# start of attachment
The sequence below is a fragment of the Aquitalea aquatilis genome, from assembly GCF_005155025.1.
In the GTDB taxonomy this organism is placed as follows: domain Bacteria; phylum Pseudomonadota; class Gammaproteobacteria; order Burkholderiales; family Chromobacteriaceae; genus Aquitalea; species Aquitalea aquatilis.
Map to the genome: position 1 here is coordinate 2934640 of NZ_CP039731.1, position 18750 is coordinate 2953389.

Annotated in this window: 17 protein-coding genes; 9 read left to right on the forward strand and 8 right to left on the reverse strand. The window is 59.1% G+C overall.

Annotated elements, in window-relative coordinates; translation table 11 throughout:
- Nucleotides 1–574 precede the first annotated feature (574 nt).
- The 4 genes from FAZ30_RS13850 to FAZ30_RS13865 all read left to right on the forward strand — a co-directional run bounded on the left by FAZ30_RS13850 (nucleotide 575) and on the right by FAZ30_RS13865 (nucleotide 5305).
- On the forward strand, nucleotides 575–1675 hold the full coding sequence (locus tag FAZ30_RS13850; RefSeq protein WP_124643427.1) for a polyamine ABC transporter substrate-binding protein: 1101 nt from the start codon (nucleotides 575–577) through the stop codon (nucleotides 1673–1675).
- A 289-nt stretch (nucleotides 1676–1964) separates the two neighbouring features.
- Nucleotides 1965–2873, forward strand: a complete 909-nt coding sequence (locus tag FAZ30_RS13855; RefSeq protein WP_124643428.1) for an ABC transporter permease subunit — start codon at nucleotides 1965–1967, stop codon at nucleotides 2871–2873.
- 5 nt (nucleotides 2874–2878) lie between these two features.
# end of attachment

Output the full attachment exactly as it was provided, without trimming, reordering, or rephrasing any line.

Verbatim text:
The sequence below is a fragment of the Aquitalea aquatilis genome, from assembly GCF_005155025.1.
In the GTDB taxonomy this organism is placed as follows: domain Bacteria; phylum Pseudomonadota; class Gammaproteobacteria; order Burkholderiales; family Chromobacteriaceae; genus Aquitalea; species Aquitalea aquatilis.
Map to the genome: position 1 here is coordinate 2934640 of NZ_CP039731.1, position 18750 is coordinate 2953389.

Annotated in this window: 17 protein-coding genes; 9 read left to right on the forward strand and 8 right to left on the reverse strand. The window is 59.1% G+C overall.

Annotated elements, in window-relative coordinates; translation table 11 throughout:
- Nucleotides 1–574 precede the first annotated feature (574 nt).
- The 4 genes from FAZ30_RS13850 to FAZ30_RS13865 all read left to right on the forward strand — a co-directional run bounded on the left by FAZ30_RS13850 (nucleotide 575) and on the right by FAZ30_RS13865 (nucleotide 5305).
- On the forward strand, nucleotides 575–1675 hold the full coding sequence (locus tag FAZ30_RS13850; RefSeq protein WP_124643427.1) for a polyamine ABC transporter substrate-binding protein: 1101 nt from the start codon (nucleotides 575–577) through the stop codon (nucleotides 1673–1675).
- A 289-nt stretch (nucleotides 1676–1964) separates the two neighbouring features.
- Nucleotides 1965–2873, forward strand: a complete 909-nt coding sequence (locus tag FAZ30_RS13855; RefSeq protein WP_124643428.1) for an ABC transporter permease subunit — start codon at nucleotides 1965–1967, stop codon at nucleotides 2871–2873.
- 5 nt (nucleotides 2874–2878) lie between these two features.